could have supped with Novidienus, and found no use for his tables. The scattered members of the novelist are found everywhere among the writers of antiquity; and the Journey to Brundusium in esse, is proof enough that the expedition of a Roman Humphry Clinker might have been. Why might not the Sabine farm-house have been described as minutely as Pliny's grand villa, and yet as lightly as the pavilions of Lirias? or why should the complete and satisfactory, though untechnical description of such a scene of retirement have been devoid of luxury to the reader, who had, after a couple of volumes of the Suburra and the Via Sacra, been compelled to feel as if he had, in good carnest,

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If we look for excitements of a darker kind, we cannot see why the Jews and Chaldeans of the Roman suburbs might not have been made as imposing as any Gipsies of our acquaintance; or why Canidia herself might not have presented as picturesque a full-length as Meg Merrilies. As for robbers and murderers and their caves, both Le Sage and Smollett have, as it is, taken their best pieces of that sort from Lucian; and indeed both this last writer, and the author, whoever he was, that passes under the name of Petronius, have in many places approached so closely the strain and tone of the most popular modern novelists, that we wonder at, scarcely less than we regret, the fact of their having missed the full career of a path which was so near them, and which, if they had once hit on it, must have been found so admirably adapted for the display of their peculiar talents.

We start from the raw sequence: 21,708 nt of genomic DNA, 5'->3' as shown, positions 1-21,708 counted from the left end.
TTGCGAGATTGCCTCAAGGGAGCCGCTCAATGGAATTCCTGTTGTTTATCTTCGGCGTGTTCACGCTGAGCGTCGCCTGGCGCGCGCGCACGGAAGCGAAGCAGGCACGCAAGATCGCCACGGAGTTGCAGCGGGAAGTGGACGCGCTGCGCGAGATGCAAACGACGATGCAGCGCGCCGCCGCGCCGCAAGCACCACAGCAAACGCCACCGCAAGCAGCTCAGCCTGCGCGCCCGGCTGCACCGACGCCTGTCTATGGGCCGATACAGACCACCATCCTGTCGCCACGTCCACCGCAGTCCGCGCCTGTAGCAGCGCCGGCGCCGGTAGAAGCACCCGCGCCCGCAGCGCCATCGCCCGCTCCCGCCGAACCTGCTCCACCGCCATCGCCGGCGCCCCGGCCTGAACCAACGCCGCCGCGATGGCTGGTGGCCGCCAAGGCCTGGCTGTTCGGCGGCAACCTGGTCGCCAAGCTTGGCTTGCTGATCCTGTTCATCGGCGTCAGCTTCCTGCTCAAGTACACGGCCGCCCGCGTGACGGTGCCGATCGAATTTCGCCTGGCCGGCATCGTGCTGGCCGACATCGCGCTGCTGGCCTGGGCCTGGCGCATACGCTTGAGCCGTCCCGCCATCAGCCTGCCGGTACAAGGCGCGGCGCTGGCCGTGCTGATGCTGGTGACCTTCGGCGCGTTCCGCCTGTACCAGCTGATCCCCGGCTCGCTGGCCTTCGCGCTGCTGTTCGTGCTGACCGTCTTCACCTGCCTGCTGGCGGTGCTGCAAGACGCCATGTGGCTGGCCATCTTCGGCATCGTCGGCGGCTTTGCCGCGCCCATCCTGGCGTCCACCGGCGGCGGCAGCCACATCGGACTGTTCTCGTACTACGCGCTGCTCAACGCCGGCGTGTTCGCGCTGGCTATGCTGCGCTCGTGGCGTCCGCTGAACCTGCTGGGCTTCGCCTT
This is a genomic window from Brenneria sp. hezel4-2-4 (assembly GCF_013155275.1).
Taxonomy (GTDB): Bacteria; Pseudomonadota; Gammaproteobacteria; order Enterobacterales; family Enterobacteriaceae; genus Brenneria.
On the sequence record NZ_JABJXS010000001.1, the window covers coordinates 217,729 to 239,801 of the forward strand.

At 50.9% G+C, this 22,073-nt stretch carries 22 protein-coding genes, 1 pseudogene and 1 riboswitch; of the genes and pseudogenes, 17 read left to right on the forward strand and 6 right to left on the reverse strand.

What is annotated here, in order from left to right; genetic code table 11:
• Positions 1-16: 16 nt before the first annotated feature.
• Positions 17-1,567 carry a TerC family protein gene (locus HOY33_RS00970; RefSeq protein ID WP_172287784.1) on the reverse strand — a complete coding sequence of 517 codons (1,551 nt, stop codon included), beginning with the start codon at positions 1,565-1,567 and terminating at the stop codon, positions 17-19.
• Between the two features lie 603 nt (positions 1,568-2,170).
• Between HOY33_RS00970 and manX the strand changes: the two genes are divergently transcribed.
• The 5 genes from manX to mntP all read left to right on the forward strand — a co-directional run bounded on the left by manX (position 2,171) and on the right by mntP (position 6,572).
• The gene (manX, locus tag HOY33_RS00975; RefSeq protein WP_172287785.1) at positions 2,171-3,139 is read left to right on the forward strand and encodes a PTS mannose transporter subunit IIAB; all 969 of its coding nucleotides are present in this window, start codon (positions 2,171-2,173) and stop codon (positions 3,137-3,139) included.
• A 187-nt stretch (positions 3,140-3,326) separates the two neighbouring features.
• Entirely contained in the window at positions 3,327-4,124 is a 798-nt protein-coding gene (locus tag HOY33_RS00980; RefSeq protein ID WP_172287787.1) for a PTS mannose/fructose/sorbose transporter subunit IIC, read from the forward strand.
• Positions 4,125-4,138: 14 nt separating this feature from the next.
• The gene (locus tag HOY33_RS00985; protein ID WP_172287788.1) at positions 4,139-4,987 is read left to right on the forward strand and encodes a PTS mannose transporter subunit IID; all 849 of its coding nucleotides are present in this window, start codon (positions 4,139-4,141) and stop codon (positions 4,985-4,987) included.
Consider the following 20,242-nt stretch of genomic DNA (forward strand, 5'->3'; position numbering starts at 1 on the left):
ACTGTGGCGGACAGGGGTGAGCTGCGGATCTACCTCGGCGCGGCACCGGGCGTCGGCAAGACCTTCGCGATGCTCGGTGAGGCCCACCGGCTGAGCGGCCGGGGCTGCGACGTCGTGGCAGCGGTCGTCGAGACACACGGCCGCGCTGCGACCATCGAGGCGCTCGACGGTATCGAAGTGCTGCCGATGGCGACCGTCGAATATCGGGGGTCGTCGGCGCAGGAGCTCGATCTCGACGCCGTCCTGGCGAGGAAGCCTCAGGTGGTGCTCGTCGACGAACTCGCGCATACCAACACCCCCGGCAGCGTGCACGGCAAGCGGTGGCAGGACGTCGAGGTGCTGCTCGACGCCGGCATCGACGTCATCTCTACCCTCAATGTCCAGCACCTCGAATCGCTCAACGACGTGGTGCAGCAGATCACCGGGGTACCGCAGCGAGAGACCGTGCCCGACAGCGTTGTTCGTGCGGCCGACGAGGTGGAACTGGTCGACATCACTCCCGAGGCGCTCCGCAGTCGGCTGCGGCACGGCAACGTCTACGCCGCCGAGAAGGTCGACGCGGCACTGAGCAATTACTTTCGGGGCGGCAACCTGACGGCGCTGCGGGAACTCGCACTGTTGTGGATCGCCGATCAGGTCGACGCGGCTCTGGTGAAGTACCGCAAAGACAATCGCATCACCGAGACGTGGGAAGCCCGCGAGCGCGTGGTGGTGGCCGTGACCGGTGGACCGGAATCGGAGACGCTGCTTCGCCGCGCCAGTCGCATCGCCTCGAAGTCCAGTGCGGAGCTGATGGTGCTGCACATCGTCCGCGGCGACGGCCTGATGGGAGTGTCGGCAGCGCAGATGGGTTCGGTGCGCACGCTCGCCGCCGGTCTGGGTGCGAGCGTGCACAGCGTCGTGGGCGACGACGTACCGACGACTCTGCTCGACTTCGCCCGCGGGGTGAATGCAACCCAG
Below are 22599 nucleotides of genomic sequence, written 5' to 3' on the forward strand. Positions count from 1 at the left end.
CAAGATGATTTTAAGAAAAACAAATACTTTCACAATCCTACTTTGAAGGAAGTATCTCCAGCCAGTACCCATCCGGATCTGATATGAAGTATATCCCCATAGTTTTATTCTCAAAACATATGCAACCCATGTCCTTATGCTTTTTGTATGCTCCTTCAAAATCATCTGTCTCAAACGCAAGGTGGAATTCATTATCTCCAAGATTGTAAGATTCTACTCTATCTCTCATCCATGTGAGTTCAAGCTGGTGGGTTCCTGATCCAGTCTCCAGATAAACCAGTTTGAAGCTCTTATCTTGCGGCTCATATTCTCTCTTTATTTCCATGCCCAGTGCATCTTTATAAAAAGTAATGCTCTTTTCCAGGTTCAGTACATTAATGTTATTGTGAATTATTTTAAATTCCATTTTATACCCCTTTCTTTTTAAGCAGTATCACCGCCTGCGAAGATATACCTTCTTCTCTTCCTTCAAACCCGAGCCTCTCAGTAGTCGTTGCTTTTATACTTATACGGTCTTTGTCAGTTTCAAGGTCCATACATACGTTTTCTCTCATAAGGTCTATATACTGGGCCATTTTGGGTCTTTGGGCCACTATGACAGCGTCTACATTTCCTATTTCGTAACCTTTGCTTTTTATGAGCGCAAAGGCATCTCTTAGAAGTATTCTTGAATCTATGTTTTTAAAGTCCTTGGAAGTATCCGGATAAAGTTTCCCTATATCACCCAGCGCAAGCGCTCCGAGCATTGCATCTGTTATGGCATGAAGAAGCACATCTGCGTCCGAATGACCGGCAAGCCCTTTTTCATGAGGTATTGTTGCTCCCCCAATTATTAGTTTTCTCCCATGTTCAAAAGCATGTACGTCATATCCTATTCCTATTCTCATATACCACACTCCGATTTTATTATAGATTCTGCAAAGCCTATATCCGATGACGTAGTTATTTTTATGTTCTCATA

It is a very common trait of human vanity to argue that because a thing was not, it could not have been. At what period are we to fix the commencement of the novel in posse? What mere theory can account for our having no English novel of the æra of the Canterbury Tales? Why should it have been impossible for a contemporary of Froissart to compose an admirable novel? Why should the country of Shakspeare have been without such a work, while he and Cervantes died on the same day? Was it impossible to introduce Mrs. Quickly in the same form of composition with Mrs. Towouse? Might not Justice Shallow's great chamber have been the scene of as many adventures as Squire Western's hall?-Might not Sir Hugh Evans or Holofernes have figured through books and chapters as nobly as Mr. Abraham Adams or Mr. Thwackum? Would Beatrice have been an insipid heroine in comparison with Sophia Western? Or must Autolycus have lost all his humour by figuring under a plain English name and surname at some Warwickshire wake? We beg leave, in public-dinner phrase, to deprecate the idea.'